The works are part of the group exhibition "Hindsight" that took place at the B32 Artspace (Maastricht, NL) in November 2022. 
Participated artists: Ilse Van Roy (BE), Fee Veraghtert (BE), Famke Storms (NL), Louisa Vergozisi (GR &NL)
The exhibition is part of the SWAP series initiated by Karin Peulen.
The following works are mine.
Pink View, 2022 (pink candle threads on bricks)
Emblema, 2022 (oxidised copper icons)
Memoria, 2021
Greek Vintage: Katerina's bathroom, 2021 (fine art print, A4)
Greek Vintage: Nitsa's bathroom, 2022 (fine art print, A3)
Hindsight, B32 Artspace, 2022 - Photo Romy Finke
Hindsight, B32 Artspace, 2022 - Photo Romy Finke
Hindsight is the fifth exhibition in the SWAP series, initiated by Karin Peulen and hosted at B32. In this exhibition, artists Ilse Van Roy, Fee Veraghtert, Famke Storms and Louisa Vergozisi come together to create an exhibition that highlights the places where their practices overlap: in special attention to detail, emphasis on formal aspects such as colour, shapes and spatial composition, and utmost care and precision.
‘Above all, let us feel the work. Let it be visual, to be experienced, and not just to be understood.’
Hindsight means collecting. The collecting and collections of four artists from the Netherlands and Belgium, whose work across different media shares a finesse, an attention to detail and an importance of the final gestures. The collecting of memories, ideas, forms, and shapes to then pour these into scenographies, into certain spatial constellations. The collecting of own archives and bringing these together in this exhibition, that can be seen more as a collaboration.
Hindsight means time. The time for reflecting on something that has happened. The time for rethinking things in the past with the knowledge of the present. The time in the past that four artists put into the making of their work. The time in the present that they come together to bring these works together into a show. The time in the future that they ask from us as viewers to look at their work.
Hindsight means condensation. The condensation of initial inspiration into ideas, and from ideas and sketches into the final visual works. The process of condensation by focusing only on the details that demand to be put into the art and filtering out the rest. The condensation from a full artist studio into a selection of works that fit into a car or a bag to be carried by two hands, into a curated collection of works by each artist as they are distilled into a cohesive exhibition during the work process at B32. The act of condensation also functions an act of expansion: to be inspired by each other and have the final result be greater than the sum of its parts.
To write about an exhibition that is not only not yet installed, but also not even thought out fully in concept, is an interesting and seemingly impossible task. What words does something require that does not even exist?
I meet with the four artists a week before they drive their cars or public transportation to Maastricht and install the work for the show that does not have a title yet. The absence of words that I am being expected to write are one thing; the leading thought of a title and concept not being there requires an extra open mind and an extra special way of writing that I have never explored yet.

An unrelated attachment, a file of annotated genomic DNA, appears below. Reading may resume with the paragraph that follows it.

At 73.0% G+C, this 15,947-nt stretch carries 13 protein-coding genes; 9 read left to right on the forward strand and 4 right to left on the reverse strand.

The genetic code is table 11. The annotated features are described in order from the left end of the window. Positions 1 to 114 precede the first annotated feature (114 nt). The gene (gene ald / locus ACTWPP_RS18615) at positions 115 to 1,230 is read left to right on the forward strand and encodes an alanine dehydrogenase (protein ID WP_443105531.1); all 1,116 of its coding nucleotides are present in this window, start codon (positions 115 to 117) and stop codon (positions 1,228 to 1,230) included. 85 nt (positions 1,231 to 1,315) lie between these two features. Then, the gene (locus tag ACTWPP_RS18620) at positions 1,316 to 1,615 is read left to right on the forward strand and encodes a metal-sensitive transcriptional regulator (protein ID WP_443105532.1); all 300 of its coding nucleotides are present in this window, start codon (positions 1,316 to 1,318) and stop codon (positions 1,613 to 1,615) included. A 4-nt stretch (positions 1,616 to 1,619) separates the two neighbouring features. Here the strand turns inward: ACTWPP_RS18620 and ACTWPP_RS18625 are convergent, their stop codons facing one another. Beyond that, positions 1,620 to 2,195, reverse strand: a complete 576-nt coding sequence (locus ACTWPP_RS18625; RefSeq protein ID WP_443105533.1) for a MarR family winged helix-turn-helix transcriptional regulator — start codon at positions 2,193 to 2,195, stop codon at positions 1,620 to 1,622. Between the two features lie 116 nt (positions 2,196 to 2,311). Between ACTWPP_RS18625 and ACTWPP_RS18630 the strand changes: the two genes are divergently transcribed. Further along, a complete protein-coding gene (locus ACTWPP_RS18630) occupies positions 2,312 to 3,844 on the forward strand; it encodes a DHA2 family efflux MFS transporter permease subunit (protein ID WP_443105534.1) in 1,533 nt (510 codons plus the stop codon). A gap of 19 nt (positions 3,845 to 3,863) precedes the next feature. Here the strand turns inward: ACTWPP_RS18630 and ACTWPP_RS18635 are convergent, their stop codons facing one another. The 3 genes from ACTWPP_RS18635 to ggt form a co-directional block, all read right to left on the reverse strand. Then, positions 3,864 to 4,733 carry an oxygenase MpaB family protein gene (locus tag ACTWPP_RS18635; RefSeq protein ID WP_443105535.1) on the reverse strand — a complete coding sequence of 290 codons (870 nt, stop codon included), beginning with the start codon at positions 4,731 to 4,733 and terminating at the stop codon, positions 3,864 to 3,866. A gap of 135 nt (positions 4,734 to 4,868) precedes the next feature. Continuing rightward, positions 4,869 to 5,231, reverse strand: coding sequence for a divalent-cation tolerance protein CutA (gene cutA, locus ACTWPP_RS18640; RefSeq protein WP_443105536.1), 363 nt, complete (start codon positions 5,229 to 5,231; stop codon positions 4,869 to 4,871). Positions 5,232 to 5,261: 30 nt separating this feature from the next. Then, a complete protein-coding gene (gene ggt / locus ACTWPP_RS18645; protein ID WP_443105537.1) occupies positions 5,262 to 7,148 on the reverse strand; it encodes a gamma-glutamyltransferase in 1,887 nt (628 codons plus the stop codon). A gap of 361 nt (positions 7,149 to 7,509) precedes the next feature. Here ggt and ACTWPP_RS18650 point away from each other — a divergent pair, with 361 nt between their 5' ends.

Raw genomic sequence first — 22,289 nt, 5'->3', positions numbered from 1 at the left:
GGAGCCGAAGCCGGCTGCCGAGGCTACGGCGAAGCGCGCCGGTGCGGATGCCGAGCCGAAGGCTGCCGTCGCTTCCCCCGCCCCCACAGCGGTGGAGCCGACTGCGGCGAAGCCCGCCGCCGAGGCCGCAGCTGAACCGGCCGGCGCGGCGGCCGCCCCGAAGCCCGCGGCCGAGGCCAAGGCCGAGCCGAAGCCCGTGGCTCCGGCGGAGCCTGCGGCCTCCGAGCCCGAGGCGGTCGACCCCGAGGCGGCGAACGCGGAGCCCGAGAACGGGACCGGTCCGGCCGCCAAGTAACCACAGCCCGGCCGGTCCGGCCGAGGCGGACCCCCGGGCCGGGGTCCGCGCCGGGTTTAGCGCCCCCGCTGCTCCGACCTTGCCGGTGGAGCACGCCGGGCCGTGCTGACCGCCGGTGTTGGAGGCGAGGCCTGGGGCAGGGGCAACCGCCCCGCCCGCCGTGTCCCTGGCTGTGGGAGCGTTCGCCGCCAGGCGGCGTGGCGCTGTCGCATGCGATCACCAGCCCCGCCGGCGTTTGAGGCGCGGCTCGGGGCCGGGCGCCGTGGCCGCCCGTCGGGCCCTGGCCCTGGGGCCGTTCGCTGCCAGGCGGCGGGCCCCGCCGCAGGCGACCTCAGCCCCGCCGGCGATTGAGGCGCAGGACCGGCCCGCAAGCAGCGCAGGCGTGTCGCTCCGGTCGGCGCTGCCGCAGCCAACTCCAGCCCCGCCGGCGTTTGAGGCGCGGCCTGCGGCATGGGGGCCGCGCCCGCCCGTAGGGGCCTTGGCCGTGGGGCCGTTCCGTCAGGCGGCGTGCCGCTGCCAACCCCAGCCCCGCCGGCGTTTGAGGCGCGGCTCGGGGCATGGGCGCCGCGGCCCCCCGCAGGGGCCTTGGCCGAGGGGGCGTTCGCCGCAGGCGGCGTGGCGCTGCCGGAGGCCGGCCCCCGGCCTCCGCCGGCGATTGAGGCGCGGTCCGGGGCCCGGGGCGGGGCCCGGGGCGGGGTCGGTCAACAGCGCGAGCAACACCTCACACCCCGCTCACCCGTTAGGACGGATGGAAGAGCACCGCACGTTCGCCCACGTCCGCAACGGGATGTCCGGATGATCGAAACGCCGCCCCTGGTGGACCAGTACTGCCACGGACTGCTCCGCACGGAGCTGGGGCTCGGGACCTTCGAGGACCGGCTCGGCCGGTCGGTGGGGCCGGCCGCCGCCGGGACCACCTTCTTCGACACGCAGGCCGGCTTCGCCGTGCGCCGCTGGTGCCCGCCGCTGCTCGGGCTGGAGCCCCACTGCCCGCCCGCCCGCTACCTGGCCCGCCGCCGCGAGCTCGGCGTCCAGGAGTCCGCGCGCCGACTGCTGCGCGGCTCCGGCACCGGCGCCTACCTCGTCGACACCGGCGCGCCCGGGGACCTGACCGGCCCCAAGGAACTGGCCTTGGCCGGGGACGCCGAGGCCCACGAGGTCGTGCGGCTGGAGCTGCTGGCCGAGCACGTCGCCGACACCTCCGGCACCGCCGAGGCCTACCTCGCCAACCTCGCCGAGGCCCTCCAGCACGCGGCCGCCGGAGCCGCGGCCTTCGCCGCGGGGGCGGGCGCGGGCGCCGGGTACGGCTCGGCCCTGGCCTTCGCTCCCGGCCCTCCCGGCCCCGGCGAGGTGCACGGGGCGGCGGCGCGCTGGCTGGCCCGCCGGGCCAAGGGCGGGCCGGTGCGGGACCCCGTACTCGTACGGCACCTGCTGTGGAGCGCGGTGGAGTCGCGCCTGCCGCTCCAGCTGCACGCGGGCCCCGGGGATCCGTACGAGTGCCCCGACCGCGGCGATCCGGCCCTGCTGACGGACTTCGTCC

But in the hour and a half that the five of us speak, magic happens. I see connections being made, I see words being found, I see concrete ideas coming to live. As Ilse, Famke, Fee and Louisa talk about their work and their expectations for the exhibition, some of the things fall into place. As they talk about parallels between artists and antiquarians, both collecting visual and valuable things that hold a dear place in their heart, I experience parallels between their way of approaching this exhibition and the way that I am writing the accompanying text. To collect our own thoughts, our own works, and bring them into the exhibition installation to use them as building blocks. As our talk progresses, I too am inspired to approach my textual contribution as modules that can be edited as pleased: snippets of texts being used along the works, the texts I write being cut up and taken entirely out of context as the exhibition is being shaped during installation.
At the end of our talk, Ilse makes a remark about authorship and collaboration. ‘To work together, it requires a degree of letting go of ego and authorship: to make sacrifices in favour of the big picture.’ As I write this text the day before the installation starts and won’t see it again until the exhibition opens, I too sacrifice my authorship and hand it over to others to be used as how they seem fit. It is scary, it is exciting. In just ninety minutes, the artists have drawn me into their mindset and made me an intricate part of their process. It goes to show how deep their connection is on an existential artistic level and gives me the full confidence to hand my textual input over and surrender to the process and the greater good of a no-doubt great exhibition.

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